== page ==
The Meaning Of Zong (Online review)

The Meaning Of Zong (Online review)

One of the enduring images of last year which wasn’t directly linked to the pandemic was the statue of Edward Colston being tipped into Bristol harbour; this unleashed a whole debate about Britain’s colonial past. Bristol’s Old Vic Theatre resides in what was once the city’s Theatre Royal built in 1766 and operating at a time when the slave trade was at its height and would have been patronised and financed by the people like Colston who had got rich on this human trafficking. The venue’s current Artistic Director Tom Morris has said: “The theatre is undeniably a part of the slave trade legacy in Bristol. The building came out of that economic boom”. Following refurbishment and reopening in late 2018 one of the earliest pieces to hit its stage was a workshopped performance about this very subject with presumably, the idea that it would become a fully realised piece. With Covid 19 putting paid to such notions, it has been given an audio makeover and released as part of the BBC’s Lights Up festival.

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The play called The Meaning Of Zong is drawn from the events which took place on a slave trading ship in 1781. 130 enslaved Africans were thrown overboard when water ran short and a court case was held to decide  whether they could be classified as cargo, therefore expendable, and a claim could be made to the relevant insurance company. This was the same incident which prompted Turner’s famous painting The Slave Ship which in turn inspired Winsome Pinnock’s Rockets And Blue Lights which also premiered on the BBC last year as an audio drama. The current piece is the brainchild of award winning Hamilton actor Giles Terera. It is his first play and reveals a distinct voice which weaves a fascinating and often horrifying tale around the real events; the court case itself is verbatim from the transcripts of the time.

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Terera focuses principally on two strands. The more conventional follows the attempts of freedman Olaudah Equiano – who goes under the given name of Gustavus Vassa – and anti-slavery campaigner Granville Sharp to bring a prosecution for murder against the ship’s crew/owners. These sections focus on the various arguments surrounding the campaign and subsequent trial with both Terera himself and Samuel West giving impassioned performances of real force and that are crafted to bring out the resonances of modern day parallels – in one scene Equiano is stopped by the police for no apparent reason other than for the colour of his skin. As well as the ongoing heritage of events the play also links the central character to his almost forgotten past – as Vassa he struggles to remember his original name and goes through a moment of painful rebirth to regain his true identity. In the second strand this link to the effects on human identity is strengthened by a concentration on two women on the doomed ship. Monronke Akinola and Gloria Obianyo play the terrified pair and the writing here has a rather more mythical/mystical quality somewhat at odds with the more direct reportage of the main play. It makes for a fascinating combination of styles but perhaps there needs to be a bit more work done on resolving the stylistic discrepancy.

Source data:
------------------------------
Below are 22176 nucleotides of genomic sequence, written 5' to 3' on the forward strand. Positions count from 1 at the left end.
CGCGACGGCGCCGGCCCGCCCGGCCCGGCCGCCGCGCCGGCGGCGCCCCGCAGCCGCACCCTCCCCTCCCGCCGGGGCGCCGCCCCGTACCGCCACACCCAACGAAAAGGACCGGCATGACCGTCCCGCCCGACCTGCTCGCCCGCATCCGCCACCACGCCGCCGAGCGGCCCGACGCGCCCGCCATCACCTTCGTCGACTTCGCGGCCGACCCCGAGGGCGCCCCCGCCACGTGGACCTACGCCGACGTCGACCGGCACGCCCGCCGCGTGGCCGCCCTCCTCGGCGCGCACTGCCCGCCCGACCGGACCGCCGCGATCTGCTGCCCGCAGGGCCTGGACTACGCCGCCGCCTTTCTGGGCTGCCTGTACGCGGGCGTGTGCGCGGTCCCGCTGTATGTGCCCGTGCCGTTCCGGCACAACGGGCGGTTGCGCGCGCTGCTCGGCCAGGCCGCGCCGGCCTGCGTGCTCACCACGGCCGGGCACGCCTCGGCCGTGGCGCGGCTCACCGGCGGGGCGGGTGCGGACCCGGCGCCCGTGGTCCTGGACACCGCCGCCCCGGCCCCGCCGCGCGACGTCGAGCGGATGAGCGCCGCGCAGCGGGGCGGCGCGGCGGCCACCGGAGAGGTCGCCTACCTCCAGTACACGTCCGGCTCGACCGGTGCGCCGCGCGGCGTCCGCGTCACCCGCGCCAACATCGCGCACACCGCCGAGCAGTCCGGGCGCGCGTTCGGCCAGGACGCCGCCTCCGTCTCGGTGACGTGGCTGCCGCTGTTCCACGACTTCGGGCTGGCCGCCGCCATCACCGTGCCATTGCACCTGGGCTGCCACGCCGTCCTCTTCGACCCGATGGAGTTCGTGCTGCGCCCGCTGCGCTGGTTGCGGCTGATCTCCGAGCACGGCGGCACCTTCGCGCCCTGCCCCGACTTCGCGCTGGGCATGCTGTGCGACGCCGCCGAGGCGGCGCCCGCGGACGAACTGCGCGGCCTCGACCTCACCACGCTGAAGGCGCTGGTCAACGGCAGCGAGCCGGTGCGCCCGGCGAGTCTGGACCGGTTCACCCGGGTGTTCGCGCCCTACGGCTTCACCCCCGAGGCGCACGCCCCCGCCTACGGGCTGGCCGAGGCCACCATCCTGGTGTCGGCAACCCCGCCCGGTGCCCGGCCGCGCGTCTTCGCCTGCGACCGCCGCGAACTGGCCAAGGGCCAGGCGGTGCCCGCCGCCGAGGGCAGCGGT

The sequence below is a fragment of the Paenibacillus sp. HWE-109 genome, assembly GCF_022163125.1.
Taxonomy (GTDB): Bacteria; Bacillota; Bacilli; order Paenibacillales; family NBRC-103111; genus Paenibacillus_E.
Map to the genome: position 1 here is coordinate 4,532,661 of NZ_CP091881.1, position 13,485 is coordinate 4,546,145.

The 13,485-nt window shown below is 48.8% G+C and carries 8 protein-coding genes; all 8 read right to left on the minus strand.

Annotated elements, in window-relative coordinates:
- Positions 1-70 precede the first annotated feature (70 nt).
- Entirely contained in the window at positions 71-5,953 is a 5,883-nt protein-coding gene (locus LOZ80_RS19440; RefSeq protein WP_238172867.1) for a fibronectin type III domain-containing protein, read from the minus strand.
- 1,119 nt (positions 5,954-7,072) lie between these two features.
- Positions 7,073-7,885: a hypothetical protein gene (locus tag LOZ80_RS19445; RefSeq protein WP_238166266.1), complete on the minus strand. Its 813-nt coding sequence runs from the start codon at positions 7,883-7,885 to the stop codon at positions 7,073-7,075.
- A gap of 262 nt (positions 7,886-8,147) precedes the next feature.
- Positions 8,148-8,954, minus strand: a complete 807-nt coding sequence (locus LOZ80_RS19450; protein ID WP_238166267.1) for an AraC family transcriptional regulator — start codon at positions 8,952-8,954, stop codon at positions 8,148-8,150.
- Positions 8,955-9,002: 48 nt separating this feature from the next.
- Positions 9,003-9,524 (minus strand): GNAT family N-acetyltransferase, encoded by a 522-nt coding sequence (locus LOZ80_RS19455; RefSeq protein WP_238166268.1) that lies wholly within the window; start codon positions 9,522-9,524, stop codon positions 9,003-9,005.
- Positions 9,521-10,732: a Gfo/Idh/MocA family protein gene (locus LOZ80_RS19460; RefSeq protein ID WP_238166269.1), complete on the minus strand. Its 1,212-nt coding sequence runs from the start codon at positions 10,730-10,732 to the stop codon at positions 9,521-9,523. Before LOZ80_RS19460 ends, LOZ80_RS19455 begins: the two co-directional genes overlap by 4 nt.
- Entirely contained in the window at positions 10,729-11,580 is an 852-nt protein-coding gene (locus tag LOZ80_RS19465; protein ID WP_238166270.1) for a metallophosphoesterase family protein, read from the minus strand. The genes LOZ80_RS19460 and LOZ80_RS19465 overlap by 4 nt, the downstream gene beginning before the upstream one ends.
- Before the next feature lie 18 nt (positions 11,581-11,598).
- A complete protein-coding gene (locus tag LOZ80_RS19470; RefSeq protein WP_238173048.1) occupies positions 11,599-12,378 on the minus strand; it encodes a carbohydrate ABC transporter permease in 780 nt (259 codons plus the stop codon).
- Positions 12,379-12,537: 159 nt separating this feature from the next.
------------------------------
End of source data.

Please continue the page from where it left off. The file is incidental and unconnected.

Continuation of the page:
However, there is no doubt about the acting which is top drawer amongst the four leads and the supporting players. While it’s a shame to rob the piece of what would undoubtedly be its powerful visual dimension the rich soundscape of Jon Nicholls transports us both geographically and historically. Nicholls, along with the multi-talented Terera, also provides an evocative music score which gives the piece an epic scope reinforced by the careful direction of the Old Vic’s Tom Morris himself.

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And the meaning of “Zong”? I wrote about the potency of an intriguing title just the other day and was interested to know just what this one (which sounds like something Spike Milligan might have dreamed up) is about. It transpires that the title is a direct quote by the judge from the transcripts of the featured trial and that Zong is a corruption of Zorg the Dutch word for “care” – something of which the ship’s owners and managers could never have been accused. And with the notorious case’s contribution towards speeding up the arguments for abolition it has come to have far more resonance and “meaning” than can ever have been originally contemplated.

The Meaning Of Zong is available via BBC Sounds – click here

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